For the last three decades, Romania has enjoyed unprecedented growth. Since 1987, the country has increased its GDP by a staggering amount of $200 billion. Its main trade partners include Germany, Italy and France and its main trade exports are vehicles/vehicle parts and insulated wire, retaining however significant market share in the international food supply chain with grains (wheat, corn) and pig meat. The services industry however is accounting for 55% of GDP and employs two thirds of the labor force. Retail aside, a very high impact in the services sector is delivered by the model of shared services centers established by global corporations harvesting the benefit of highly skilled personnel at a cheaper labor cost within the security of EU and its regulatory framework. What would be the dynamic of the Romanian opportunity in the future?
As the COVID-19 health crisis is being digested by Europe, governments and business are not just trying to predict the financial impact, but to also understand how to structure the new operational framework for both business continuity and national security. The new reality could showcase the significant advantage of Romania in its development as a European hub replacing non-EU outsourcing centers.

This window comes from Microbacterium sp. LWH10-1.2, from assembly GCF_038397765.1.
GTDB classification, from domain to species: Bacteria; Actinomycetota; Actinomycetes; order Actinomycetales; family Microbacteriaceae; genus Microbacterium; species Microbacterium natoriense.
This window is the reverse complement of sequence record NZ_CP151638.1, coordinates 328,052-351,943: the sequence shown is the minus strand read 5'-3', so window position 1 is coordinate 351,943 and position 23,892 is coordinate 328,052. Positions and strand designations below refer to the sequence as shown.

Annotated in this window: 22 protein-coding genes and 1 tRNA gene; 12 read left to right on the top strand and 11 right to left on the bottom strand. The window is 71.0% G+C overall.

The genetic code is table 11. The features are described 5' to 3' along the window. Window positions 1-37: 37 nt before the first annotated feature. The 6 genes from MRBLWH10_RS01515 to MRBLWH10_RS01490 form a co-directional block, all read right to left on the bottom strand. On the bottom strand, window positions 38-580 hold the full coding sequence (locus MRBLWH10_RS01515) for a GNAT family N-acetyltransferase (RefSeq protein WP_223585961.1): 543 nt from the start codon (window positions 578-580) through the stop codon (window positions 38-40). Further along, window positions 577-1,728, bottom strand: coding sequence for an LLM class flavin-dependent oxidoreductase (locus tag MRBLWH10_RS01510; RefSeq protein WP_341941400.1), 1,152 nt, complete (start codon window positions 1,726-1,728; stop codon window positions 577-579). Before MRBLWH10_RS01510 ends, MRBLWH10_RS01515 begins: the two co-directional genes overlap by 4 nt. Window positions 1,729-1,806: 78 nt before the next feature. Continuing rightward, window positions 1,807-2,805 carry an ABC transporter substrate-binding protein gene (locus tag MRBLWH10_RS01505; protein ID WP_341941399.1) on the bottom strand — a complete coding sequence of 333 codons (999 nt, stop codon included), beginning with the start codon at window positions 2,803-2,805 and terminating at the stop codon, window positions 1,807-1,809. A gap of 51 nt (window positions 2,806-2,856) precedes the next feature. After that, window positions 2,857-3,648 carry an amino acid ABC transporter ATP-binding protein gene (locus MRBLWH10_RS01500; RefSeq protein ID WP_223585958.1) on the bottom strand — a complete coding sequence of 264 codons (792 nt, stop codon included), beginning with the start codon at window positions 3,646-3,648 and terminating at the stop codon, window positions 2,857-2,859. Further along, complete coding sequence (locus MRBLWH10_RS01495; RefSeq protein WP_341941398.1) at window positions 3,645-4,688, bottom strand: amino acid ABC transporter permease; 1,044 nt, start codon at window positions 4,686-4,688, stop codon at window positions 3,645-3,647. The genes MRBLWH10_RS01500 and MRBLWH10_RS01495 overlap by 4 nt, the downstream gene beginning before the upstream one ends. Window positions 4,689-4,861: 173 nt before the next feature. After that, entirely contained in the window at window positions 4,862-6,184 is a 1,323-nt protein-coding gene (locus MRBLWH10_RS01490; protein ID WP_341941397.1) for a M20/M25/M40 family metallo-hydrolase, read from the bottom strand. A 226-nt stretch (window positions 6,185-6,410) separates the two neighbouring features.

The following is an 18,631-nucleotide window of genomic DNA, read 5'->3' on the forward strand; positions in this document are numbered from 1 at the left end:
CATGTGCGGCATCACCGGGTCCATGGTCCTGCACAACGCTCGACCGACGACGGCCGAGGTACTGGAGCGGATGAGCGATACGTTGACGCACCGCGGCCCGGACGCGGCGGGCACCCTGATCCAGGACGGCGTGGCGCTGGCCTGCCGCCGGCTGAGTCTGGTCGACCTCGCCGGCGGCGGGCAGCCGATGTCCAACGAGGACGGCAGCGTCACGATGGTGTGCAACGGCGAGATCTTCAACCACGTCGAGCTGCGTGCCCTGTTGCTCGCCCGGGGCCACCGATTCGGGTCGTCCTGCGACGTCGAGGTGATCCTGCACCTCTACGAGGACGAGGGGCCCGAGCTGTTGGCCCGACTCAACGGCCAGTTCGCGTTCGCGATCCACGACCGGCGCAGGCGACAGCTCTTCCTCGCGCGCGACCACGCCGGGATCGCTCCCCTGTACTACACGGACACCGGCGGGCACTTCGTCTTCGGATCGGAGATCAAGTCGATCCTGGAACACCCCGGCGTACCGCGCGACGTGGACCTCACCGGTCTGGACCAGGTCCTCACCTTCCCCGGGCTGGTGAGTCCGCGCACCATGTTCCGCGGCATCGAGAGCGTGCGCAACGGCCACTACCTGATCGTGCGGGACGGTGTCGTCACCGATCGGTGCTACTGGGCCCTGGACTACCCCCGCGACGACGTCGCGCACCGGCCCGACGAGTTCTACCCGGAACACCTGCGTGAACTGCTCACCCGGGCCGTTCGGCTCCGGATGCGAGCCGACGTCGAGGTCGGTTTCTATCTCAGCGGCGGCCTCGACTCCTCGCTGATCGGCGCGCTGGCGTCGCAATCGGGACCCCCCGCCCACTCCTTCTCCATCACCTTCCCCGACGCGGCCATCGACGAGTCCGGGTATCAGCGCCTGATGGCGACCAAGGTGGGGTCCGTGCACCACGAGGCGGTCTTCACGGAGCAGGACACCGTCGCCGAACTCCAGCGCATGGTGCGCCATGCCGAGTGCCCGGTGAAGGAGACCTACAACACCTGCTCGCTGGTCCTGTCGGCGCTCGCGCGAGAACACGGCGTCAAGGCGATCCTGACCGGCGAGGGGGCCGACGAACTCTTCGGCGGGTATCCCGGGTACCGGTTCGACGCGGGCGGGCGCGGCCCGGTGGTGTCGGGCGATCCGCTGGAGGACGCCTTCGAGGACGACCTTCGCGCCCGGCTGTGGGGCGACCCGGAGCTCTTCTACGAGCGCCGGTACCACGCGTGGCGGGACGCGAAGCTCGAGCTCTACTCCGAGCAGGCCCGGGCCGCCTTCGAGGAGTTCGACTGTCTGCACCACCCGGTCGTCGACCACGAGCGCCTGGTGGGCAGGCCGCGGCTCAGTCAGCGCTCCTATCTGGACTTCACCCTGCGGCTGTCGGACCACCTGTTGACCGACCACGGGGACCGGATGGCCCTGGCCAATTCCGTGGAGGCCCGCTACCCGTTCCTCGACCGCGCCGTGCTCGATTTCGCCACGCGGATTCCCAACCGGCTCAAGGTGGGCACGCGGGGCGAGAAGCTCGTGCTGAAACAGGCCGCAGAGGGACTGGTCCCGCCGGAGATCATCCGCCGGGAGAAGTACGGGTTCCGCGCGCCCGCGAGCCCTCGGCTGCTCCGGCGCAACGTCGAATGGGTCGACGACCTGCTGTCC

The global disruption in supply chains that is not just threatening the markets, but to a certain extent national security, is a reminder that globalization requires global collaboration at the highest degree which is lacking significantly right now, especially in the context of a quasi-cold war between US and China. Most EU countries are debating the repatriation of significant operations from traditional manufacturing/production/service centers in Asia, however the feasibility of repatriation in the West would not be cost efficient.
Romania could play a significant role in the new supply chain strategy of Europe. A friendly pro EU environment, a population of over 19 million, a competitive labor cost structure, a skilled labor force and an experienced model in production outsourcing could become an extremely attractive alternative for major Western European countries that are already Romania’s trading partners.
How could Romania make its case even stronger? A stable tax environment for international companies, a more efficient digital framework for a business to communicate with authorities, an effective legal framework to reduce corruption, a conservative monetary policy to promote EUR/RON stability, a significant investment in developing highway/port/airport infrastructure and a stable political environment that inspires trust would be a tremendous catalyst for the country to seize an once-in-a-lifetime strategic opportunity. A similar concept applies to the modernization of the agricultural economy and the services economy.
Romania could make a compelling case to EU for a new place in the European supply chain and secure funding in order to become Europe’s production hub in the long run, advancing its own economy by positioning itself in the heart of European security. It could… but will it?